News: Analysis & Commentary
Commentary: Turning Our Toddlers into Guinea Pigs
Anti-depressants and stimulants such as Prozac and Ritalin have provided badly needed relief for millions of patients suffering from depression and attention-deficit and hyperactivity disorders. These are powerful, mind-altering drugs that can deliver powerful cures. Yet there is something deeply unsettling about a series of recent studies that suggest that doctors may be recklessly overusing these medicines in children. It's time to put on the brakes--and to ask companies to do the research needed to prove that the drugs are safe for kids.
On Mar. 20, the White House announced an initiative to slow the steep increase in psychiatric drug use in children. The initiative was prompted by a February study in the Journal of the American Medical Association (JAMA) that examined three medical programs. It found that stimulants, antidepressants, and antipsychotics were being prescribed to as many as 1 1/2% of children only two to four years old. The study also found that use of stimulants, such as Ritalin, tripled from 1991 to 1995, and the use of antidepressants doubled.
For the pharmaceutical industry, this ought to mark the end of a long free ride on the use of psychiatric drugs in children. One reason for the concern about increasing use of psychiatric drugs is that few have been tested in children. Researchers don't know if the drugs have adverse effects in kids or if long-term use could be dangerous. But companies have no incentive to test their products in children. Once drugs are shown to be effective in adults and are approved by the Food & Drug Administration, doctors are free to prescribe them to anyone--including kids.
Eli Lilly & Co., the maker of Prozac, said in a Mar. 20 statement that it "has always stood for appropriate utilization of its medications, and this is especially crucial where children are involved." But the company added that "far too little is known about the emerging field of pediatric behavioral health." Novaartis Pharmaceuticals says it supports the use of "behavior modification and counseling" along with its drug Ritalin.
The JAMA study is only the latest cause for alarm. Last year, a survey of doctors by the University of North Carolina at Chapel Hill found that 72% had prescribed Prozac or a similar drug to children under 18 years old. Yet only 8% of the doctors said they had received adequate training in the treatment of childhood depression. In an analysis of Michigan Medicaid claims, researchers identified 223 children who were diagnosed with attention-deficit/hyperactivity disorder. While 60% of the children were receiving psychiatric drugs, only a quarter were receiving psychological treatment. The children were three years old or younger.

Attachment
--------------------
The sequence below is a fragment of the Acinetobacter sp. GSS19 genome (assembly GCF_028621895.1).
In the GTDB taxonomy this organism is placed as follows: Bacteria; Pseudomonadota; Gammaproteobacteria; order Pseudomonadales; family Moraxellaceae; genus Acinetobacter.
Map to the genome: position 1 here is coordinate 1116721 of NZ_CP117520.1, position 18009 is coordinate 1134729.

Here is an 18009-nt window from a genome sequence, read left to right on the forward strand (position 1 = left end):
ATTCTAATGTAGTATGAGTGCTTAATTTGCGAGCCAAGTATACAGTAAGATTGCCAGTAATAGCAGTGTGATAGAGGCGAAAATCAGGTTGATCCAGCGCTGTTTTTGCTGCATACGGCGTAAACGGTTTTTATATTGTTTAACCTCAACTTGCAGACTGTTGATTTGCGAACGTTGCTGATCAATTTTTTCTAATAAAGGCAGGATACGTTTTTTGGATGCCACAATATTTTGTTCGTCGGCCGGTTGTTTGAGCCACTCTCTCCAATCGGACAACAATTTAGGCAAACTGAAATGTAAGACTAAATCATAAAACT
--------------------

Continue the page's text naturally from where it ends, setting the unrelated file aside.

These findings raise two fears: One is that children who might be better served by therapy are being sent away from their doctors' offices with a prescription for a bottle of pills. Another is that drugs may be given to unruly kids who aren't sick at all but who need more help from their parents. Drugs are a quicker and cheaper fix than therapy or parental counseling. But they may be doing long-term damage to thousands or even millions of American children.VULNERABLE. Experts in children's drugs are especially concerned. When Joseph T. Coyle, chairman of the psychiatry department at Harvard Medical School, polled a group of 35 such experts, 28 of them reported that they never use these drugs or save them for rare occasions. "Early childhood is a time of tremendous change for the human brain," Coyle warns. Studies in rats have shown that altering brain chemistry in the young leads to significant brain changes and memory deficits in adults. That's why Coyle urges extensive new studies.
The White House initiative includes plans for a nationwide, taxpayer-funded study of the use of Ritalin in children under the age of six. But the government can't solve--or fund--this problem alone. The FDA has asked seven drugmakers to study antidepressants in children 7-18 years old. The pharmaceutical industry needs to go ahead with this research as soon as possible. America's children are now unwitting guinea pigs in a vast, unplanned experiment. We need to end this experiment before it's too late.By Paul Raeburn; Senior Editor Raeburn Covers Science and Technology.